Frequency of Covid-19 in Population of District Nowshera, Pakistan

Hamzullah Khan*

Department of Hematology, Director of Research & Development Wing, Nowshera Medical College, Pakistan

Corresponding Author:

Hamzullah Khan
Department of Hematology
Director of Research & Development Wing
Nowshera Medical College, Pakistan
Tel: 03344802902
E-mail: [email protected]

Received date: May 20, 2020; Accepted date: August 21, 2020; Published date: August 29, 2020

Citation: Khan H (2020) Frequency of Covid-19 in Population of District Nowshera, Pakistan. J Prev Med Vol. 5 Iss No. 4: 13.

 
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Abstract

Corona Virus disease termed as COVID-19 is an emerging highly contagious respiratory disease that is caused by novel corona virus 2019nCoV. To understand the basic mechanism of rapid transmission of this menace we have to develop the database to know the ratio of positivity of the disease among the asymptomatic, symptomatic patients and in patients with history of travel to an infected area or contact with positive COVID-19 patients. Based on the above concept valuing the clinical presentation, proper history taking to reach a clinical diagnosis of the disease among the strong suspects, we did a clinical intervention to determine the ratio of viral infectivity in our population. We observed that 114 (18.1%) case out of 629 suspects attended the COVID-19 clinic or followed after the positive cases including their close contacts or family members of the COVID-19 Positive. When the same ratio was determined in strong suspects where only the patients who were tested through nasophayngeal swabs for 2019-nCoV PCR, we observed that 114 (29.6%) out of 385 were confirmed positive. There was a significant relationship of viral infectivity with an increase in age (p=0.006). Hence we concluded that a higher proportion of the suspects and patients with close contacts with infected patients are positive irrespective of the clinical presentation.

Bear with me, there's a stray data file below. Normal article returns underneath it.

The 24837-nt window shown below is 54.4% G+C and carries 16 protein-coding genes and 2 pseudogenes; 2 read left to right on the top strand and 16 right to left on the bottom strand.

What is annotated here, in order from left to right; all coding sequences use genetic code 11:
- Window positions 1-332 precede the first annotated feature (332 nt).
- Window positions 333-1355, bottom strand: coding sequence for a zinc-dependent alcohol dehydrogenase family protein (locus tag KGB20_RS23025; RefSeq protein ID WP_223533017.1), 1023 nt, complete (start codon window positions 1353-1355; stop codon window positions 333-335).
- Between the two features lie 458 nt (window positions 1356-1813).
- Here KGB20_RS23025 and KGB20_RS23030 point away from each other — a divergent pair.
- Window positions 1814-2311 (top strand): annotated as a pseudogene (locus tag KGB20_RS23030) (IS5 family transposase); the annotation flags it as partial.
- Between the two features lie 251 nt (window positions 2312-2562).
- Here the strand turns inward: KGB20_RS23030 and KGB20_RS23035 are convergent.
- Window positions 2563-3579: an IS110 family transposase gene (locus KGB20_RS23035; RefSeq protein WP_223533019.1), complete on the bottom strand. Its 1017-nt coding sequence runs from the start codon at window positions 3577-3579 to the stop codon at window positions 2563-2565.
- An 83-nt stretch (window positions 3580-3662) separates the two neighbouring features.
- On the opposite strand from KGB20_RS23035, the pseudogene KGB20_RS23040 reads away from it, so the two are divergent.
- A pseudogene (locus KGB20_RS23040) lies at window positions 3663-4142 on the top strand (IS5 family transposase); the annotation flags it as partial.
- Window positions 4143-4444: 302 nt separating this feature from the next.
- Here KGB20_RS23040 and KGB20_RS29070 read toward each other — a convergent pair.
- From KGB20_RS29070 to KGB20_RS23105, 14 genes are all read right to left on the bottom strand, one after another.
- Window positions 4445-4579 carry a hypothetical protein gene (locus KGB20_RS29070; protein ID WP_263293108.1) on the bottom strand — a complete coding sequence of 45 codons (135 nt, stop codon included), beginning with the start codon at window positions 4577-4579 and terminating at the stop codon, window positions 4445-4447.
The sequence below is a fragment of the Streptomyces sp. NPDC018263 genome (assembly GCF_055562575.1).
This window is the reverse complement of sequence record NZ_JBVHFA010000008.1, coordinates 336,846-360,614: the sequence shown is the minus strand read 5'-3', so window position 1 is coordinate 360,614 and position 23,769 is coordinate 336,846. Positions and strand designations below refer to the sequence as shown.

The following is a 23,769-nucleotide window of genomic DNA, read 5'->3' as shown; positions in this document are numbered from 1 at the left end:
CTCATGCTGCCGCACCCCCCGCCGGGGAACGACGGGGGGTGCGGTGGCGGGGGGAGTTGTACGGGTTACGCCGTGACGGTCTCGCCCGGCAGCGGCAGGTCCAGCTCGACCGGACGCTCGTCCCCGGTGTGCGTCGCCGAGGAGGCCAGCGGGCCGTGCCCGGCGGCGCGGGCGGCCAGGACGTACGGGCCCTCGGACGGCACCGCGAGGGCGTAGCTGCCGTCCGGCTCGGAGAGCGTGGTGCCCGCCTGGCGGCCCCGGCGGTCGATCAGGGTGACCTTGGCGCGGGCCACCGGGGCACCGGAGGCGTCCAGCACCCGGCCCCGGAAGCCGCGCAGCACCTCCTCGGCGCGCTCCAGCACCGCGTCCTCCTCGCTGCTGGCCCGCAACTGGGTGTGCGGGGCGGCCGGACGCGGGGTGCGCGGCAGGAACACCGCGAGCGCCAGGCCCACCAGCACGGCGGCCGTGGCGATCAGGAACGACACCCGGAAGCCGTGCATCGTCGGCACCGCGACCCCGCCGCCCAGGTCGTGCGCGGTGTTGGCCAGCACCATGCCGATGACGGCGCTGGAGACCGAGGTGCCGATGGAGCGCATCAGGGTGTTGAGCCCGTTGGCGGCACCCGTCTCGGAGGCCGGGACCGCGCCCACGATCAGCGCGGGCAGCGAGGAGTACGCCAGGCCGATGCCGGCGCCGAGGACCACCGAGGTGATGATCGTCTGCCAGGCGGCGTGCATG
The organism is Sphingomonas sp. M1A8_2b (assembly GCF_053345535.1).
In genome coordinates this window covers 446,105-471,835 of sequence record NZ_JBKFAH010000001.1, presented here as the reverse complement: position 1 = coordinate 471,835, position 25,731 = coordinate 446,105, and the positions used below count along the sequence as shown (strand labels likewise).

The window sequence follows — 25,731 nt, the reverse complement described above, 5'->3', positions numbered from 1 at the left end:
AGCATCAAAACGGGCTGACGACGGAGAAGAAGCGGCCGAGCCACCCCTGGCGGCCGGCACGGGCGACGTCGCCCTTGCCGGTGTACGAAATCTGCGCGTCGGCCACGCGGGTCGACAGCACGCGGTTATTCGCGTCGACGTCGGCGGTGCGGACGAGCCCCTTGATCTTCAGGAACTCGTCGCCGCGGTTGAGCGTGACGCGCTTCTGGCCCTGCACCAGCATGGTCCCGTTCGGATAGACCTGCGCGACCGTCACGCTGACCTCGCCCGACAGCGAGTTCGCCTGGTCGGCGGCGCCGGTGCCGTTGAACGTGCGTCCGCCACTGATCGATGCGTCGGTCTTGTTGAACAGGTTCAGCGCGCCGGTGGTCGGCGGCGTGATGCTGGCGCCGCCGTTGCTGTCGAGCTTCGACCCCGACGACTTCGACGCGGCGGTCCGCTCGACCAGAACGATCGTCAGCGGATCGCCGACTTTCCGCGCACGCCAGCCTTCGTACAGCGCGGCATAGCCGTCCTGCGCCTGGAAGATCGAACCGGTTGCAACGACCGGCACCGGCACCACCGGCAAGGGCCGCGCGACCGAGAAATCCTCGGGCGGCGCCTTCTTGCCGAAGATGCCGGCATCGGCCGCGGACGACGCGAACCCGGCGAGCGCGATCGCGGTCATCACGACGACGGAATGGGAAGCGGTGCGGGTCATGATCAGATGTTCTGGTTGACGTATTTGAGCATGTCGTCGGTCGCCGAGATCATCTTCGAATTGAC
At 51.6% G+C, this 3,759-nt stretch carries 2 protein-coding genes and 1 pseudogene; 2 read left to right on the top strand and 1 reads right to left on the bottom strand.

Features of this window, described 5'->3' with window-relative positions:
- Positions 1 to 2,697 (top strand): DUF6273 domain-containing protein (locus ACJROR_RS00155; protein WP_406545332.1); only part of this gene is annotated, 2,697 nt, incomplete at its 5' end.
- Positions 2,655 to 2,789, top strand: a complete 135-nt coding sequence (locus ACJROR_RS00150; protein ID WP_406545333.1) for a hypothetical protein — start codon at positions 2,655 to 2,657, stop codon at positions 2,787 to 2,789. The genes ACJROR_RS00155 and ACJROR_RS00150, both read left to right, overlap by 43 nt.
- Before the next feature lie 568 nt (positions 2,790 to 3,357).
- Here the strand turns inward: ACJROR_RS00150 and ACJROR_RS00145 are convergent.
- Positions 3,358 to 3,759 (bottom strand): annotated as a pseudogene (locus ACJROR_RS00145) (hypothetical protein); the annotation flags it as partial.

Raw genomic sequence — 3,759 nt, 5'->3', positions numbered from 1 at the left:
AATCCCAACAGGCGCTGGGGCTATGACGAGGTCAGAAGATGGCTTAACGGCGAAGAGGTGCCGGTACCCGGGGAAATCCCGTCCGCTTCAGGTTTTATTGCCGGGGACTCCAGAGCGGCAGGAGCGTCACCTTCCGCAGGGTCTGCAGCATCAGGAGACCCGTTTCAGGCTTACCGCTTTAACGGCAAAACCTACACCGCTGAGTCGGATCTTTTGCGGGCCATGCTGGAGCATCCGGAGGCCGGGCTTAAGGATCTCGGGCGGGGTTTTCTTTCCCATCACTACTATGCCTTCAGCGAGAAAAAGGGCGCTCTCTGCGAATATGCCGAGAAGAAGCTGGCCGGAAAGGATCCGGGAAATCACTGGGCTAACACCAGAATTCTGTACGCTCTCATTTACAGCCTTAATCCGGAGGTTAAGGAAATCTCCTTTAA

Introduction

COVID-19 is pandemic respiratory infectious disease with unknown etiology, was first reported to the WHO office on Dec 31st 2019, from Wuhan, a metropolitan city in the province of Hubei China [1]. Case fatality rate of 2.3% has been reported from china that is lower than SARS (9.5%), MERS (34.4%) and H7N9 (39%) [2].

In Pakistan the virus entered on 26th February, 2020, when Government of Pakistan officially declared a student of university of Karachi diagnosed as COVID-19 positive, with a travel history of Iran [3]. In Pakistan the literature so for covering the prevalence and incidence is deficient and we found no published data, In Pakistan the so for reported data from government sources declares 30941 confirmed cases with 667 deaths. Punjab is the province with highest number of corona cases crossing 11568 cases followed by Sindh (11480), KP (4669) and Balochistan with 2017 confirmed cases [4]. In order to help the clinicians and to understand the burden of the disease, we analyzed the cases of District Nowshera where so for 385 cases PCR results.

Present pilot study was designed with the objectives as:

1. To determine the frequency of positivity of the cases in the asymptomatic patients attending the COVID-19 clinic of a tertiary care hospital and

2. Frequency of positivity of the cases in cases with strong history of contact/travel to an epidemic or patients in district Nowhsera.

Material and Methods

This cross sectional study was conducted from 10th Feb 2020 to May 8th, 2020 in district Nowshera and its only Medical Teaching Institution, Qazi Hussain Ahmed Medical Complex MTI Nowshera. A total of 243 patients whose PCR report was received were included in this pilot study.

Ethical approval was obtained from the institutional ethical review board of Nowshera Medical College hospital administration before the execution of the study.

Prior informed consent was obtained from all suspects and they were assured of confidentiality.

All samples were sent under strict observance of protocols to the Public health research laboratory of Khyber medical university Peshawar (a designated Lab for PCR of 2019nCoV by the Government of Khyber Pukhtunkhwa).

Data was entered in SPSS 25th version and descriptive and correlation statistics were applied. The frequency and proportion of numerical and categorical and were presented in percentages. Descriptive statistics was used for age to determine the mean with standard deviation. Chi-square test was applied to show a relationship of viral infectivity in age.